It’s true that as we get older we need less sleep than we did in our younger years. For those of us who have had teenagers, the sheer volume of sleep that a young human being needs can be shocking. Sleeping over 10 hours a night is not out of the ordinary for young people. But as we age, we find ourselves sleeping less and less. Part of it is of course the increased responsibility of adulthood, but as we also stop growing our bodies need less and less. For people 65 and older, the CDC recommends 7-8 hours per night of sleep, far less than the 9-12 hours needed for teens.
But even though older people need less hours of sleep per night, it’s important to remember the importance of getting good sleep. A real, solid block of time asleep is crucial to our overall mental and physical health. Waking in the middle of the night to use the bathroom or to get a snack, or just to watch TV, means we can’t get the full benefit of those hours when we are unconscious and resting. Below are a few tips for elders (and their friends and relatives) to get a good night’s sleep.
Turn off the lights
Our bodies and minds are designed to prepare us for sleep when the sun goes down, a callback to our historical origins. Although our homes can be brightly lit (great for the short days of winter!), having such bright lights on in the hour or so before bed can prevent us from being able to get to sleep peacefully. Try dimming the lights or turning a few off as bedtime gets closer.
It's also important to make sure that our bedrooms are suitably dark enough when we go to sleep. Although a reading light might seem cozy if we’re reading a book, having that light on as we go to sleep can make a big difference in our quality of sleep. Make sure the lights are off when you go to bed. A small nightlight that doesn’t shine on our eyelids is fine, but a side table light or ceiling lights can prevent us from falling into a healthy, fulfilling sleep cycle.
A grumbling stomach can certainly keep us awake, and more so for elder people. Having a meal within an hour or two of bedtime can leave us feeling restless and overly active. Make sure to hold off on the snacks and meals as you wind down at the end of the night before bed so your stomach isn't calling to you.
Avoid Caffeine and Alcohol
Caffeine is great during the day to help us stay awake, but in the time before bed it can prevent us from being able to fall asleep peacefully. The same goes for alcohol. Both can make us restless is easily disturbed, setting up an even more difficult time falling asleep than normal. For elders especially, who may already be light sleepers, any sort of chemical effect on the mind can inhibit good sleep.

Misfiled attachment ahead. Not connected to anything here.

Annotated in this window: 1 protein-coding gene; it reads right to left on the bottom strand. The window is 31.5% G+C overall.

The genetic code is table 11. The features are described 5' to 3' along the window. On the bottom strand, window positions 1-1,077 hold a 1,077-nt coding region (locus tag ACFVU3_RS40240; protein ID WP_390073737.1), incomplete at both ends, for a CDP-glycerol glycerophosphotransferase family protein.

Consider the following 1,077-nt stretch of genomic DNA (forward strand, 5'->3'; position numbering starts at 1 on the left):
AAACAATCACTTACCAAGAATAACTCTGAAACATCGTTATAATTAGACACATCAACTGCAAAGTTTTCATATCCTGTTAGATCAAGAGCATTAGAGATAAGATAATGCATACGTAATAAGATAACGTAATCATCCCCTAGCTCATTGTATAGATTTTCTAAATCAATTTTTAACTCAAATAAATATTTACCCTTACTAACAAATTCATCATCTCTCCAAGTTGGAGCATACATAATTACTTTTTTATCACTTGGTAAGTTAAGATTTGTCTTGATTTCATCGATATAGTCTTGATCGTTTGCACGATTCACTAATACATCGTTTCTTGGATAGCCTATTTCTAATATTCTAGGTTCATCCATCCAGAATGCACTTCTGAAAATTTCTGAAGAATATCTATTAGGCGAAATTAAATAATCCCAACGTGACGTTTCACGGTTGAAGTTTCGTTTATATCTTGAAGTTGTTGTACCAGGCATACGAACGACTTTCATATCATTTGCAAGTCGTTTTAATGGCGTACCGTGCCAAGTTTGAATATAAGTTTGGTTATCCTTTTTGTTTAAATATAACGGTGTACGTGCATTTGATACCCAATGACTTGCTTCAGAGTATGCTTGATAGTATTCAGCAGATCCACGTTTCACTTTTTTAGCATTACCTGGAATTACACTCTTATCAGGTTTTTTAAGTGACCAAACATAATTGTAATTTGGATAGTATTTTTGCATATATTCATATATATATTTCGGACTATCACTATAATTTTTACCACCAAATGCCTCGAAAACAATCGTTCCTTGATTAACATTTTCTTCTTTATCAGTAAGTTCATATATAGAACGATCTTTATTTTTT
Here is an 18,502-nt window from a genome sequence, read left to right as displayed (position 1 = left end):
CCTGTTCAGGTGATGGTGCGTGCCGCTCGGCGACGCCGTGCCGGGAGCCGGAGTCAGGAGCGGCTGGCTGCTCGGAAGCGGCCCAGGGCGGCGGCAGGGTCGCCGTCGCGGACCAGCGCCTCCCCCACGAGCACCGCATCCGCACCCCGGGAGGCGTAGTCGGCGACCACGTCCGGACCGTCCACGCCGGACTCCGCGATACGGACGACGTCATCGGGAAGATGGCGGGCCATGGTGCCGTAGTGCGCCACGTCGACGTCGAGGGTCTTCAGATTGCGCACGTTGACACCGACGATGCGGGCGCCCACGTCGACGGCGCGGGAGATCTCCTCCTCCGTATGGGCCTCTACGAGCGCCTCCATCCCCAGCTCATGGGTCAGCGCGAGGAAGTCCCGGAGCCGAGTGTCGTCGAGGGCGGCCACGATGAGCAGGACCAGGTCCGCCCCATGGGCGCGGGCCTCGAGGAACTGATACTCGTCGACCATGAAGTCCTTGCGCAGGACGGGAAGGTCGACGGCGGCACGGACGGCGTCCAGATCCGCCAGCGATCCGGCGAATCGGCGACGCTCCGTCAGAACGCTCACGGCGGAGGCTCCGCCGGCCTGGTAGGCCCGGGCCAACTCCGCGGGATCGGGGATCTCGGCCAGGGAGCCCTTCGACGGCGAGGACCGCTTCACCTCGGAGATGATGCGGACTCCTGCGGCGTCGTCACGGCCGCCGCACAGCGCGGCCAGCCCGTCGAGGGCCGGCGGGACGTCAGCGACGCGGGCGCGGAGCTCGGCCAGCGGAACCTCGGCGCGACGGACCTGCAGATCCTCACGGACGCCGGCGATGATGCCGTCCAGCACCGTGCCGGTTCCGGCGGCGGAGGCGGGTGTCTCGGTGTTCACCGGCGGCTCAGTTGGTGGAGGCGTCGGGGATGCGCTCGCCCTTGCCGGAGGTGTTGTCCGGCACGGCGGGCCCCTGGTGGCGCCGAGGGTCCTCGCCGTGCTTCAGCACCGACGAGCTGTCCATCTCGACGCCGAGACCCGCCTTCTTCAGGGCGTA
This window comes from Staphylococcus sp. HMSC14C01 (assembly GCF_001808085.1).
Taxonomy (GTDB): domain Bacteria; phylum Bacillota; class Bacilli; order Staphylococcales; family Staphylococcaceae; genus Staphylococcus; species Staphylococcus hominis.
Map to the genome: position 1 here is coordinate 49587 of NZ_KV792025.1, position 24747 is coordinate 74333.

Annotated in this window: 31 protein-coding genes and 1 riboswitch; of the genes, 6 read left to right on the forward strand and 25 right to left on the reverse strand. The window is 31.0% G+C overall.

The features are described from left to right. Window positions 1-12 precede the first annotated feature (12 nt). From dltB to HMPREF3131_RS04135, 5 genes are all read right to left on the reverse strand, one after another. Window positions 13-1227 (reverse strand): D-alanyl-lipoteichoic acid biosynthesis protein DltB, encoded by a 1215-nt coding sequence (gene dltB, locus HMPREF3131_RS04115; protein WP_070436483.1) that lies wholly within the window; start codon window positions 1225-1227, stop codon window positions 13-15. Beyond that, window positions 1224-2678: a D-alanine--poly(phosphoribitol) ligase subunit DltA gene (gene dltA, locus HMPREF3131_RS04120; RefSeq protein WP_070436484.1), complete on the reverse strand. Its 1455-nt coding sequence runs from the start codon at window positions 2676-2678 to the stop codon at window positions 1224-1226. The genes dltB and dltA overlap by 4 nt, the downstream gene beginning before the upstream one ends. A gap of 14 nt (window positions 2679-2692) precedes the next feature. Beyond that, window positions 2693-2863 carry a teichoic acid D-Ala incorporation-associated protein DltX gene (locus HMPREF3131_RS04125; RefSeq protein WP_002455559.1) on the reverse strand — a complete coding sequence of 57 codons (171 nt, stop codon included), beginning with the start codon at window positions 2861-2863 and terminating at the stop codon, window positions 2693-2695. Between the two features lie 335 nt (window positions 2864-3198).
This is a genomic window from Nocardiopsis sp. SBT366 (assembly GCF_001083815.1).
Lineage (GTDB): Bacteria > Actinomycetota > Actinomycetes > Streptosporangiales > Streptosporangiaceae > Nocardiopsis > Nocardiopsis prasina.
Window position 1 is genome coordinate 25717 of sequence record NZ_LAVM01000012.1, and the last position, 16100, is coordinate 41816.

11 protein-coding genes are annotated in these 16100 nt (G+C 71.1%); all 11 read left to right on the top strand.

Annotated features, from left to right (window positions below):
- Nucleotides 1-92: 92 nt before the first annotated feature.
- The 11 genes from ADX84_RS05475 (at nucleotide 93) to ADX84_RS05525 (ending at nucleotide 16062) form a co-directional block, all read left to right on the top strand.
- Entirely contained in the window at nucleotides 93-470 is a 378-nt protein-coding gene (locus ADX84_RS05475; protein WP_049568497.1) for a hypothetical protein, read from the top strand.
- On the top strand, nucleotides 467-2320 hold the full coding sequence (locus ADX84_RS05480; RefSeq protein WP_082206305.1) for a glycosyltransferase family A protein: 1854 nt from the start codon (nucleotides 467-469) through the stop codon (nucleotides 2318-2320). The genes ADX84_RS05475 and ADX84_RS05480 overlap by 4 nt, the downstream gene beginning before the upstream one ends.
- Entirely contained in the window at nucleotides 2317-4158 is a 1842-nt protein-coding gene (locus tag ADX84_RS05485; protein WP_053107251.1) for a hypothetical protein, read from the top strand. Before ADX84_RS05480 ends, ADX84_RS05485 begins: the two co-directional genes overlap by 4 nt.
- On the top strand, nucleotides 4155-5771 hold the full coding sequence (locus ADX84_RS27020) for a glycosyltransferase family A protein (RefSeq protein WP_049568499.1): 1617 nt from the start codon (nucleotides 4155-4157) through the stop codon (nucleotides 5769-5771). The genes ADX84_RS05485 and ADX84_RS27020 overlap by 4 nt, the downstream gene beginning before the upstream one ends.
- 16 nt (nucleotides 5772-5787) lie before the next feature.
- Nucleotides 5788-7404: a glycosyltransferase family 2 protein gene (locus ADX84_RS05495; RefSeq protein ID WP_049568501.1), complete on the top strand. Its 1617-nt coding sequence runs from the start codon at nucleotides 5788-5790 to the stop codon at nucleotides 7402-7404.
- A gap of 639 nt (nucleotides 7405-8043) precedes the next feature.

One of the best ways to keep and maintain a healthy sleep cycle is to make sure bedtime is the same time every day. Everyone has experienced that accidental mid-day nap that stretches too long and makes going to bed at night even more difficult than usual. The same goes for staying up too late. Keeping a healthy, consistent bedtime makes us more mentally prepared to sleep and encourages our minds to rest and prepare for the next day.
We’ve talked many times on our blog about the benefits of exercise. One of the best benefits has nothing to do with muscle tone or physical endurance. Getting exercise during the day can encourage our bodies to sleep soundly and healthily. A large part of exercise is recovering from the exercise, most of which occurs during sleep. Getting in some exercise during the day, even a walk around the neighborhood, can make going to sleep easier and less stressful.
If you enjoyed this article, be sure to follow our Facebook page for weekly 2-minute reads
with healthy living tips for seniors and caregivers:
Senior Steps is a full-service geriatric care management company offering top-quality,
personalized care to elderly clients on Boston’s South Shore. We offer free consultations, so
call us today at 617-405-8796 or e-mail us at email@example.com if you would
like to chat about how we can help you or an elderly loved one with medical, financial, or
legal advocacy, or activities of daily living.